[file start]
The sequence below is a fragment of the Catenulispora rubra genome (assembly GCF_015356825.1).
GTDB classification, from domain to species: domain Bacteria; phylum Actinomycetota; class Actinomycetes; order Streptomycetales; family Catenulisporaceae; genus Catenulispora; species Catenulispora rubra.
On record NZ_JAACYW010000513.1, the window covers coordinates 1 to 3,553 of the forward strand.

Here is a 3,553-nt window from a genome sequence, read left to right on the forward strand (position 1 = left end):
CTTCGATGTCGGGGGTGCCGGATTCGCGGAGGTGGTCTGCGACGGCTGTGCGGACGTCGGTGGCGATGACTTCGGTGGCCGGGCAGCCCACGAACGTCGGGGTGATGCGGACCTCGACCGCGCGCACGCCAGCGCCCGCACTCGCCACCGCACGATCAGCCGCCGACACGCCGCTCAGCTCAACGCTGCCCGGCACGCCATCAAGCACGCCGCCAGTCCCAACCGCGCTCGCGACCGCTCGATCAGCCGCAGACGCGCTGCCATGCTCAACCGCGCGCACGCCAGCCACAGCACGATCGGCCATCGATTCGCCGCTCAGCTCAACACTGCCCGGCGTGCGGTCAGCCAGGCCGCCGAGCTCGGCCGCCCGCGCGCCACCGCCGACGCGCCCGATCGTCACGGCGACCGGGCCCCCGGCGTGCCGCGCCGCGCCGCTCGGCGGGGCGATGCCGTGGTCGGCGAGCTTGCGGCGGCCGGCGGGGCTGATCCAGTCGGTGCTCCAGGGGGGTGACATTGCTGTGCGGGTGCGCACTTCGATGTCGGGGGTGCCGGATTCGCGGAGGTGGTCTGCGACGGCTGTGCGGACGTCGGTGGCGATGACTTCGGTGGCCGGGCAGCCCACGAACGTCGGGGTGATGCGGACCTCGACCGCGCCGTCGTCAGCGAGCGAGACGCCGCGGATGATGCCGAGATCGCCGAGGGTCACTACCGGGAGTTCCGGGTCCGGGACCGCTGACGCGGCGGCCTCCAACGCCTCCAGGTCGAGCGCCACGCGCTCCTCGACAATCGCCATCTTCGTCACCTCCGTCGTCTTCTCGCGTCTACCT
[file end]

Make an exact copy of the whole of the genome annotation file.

The sequence below is a fragment of the Catenulispora rubra genome (assembly GCF_015356825.1).
GTDB classification, from domain to species: domain Bacteria; phylum Actinomycetota; class Actinomycetes; order Streptomycetales; family Catenulisporaceae; genus Catenulispora; species Catenulispora rubra.
On record NZ_JAACYW010000513.1, the window covers coordinates 1 to 3,553 of the forward strand.

Here is a 3,553-nt window from a genome sequence, read left to right on the forward strand (position 1 = left end):
CTTCGATGTCGGGGGTGCCGGATTCGCGGAGGTGGTCTGCGACGGCTGTGCGGACGTCGGTGGCGATGACTTCGGTGGCCGGGCAGCCCACGAACGTCGGGGTGATGCGGACCTCGACCGCGCGCACGCCAGCGCCCGCACTCGCCACCGCACGATCAGCCGCCGACACGCCGCTCAGCTCAACGCTGCCCGGCACGCCATCAAGCACGCCGCCAGTCCCAACCGCGCTCGCGACCGCTCGATCAGCCGCAGACGCGCTGCCATGCTCAACCGCGCGCACGCCAGCCACAGCACGATCGGCCATCGATTCGCCGCTCAGCTCAACACTGCCCGGCGTGCGGTCAGCCAGGCCGCCGAGCTCGGCCGCCCGCGCGCCACCGCCGACGCGCCCGATCGTCACGGCGACCGGGCCCCCGGCGTGCCGCGCCGCGCCGCTCGGCGGGGCGATGCCGTGGTCGGCGAGCTTGCGGCGGCCGGCGGGGCTGATCCAGTCGGTGCTCCAGGGGGGTGACATTGCTGTGCGGGTGCGCACTTCGATGTCGGGGGTGCCGGATTCGCGGAGGTGGTCTGCGACGGCTGTGCGGACGTCGGTGGCGATGACTTCGGTGGCCGGGCAGCCCACGAACGTCGGGGTGATGCGGACCTCGACCGCGCCGTCGTCAGCGAGCGAGACGCCGCGGATGATGCCGAGATCGCCGAGGGTCACTACCGGGAGTTCCGGGTCCGGGACCGCTGACGCGGCGGCCTCCAACGCCTCCAGGTCGAGCGCCACGCGCTCCTCGACAATCGCCATCTTCGTCACCTCCGTCGTCTTCTCGCGTCTACCT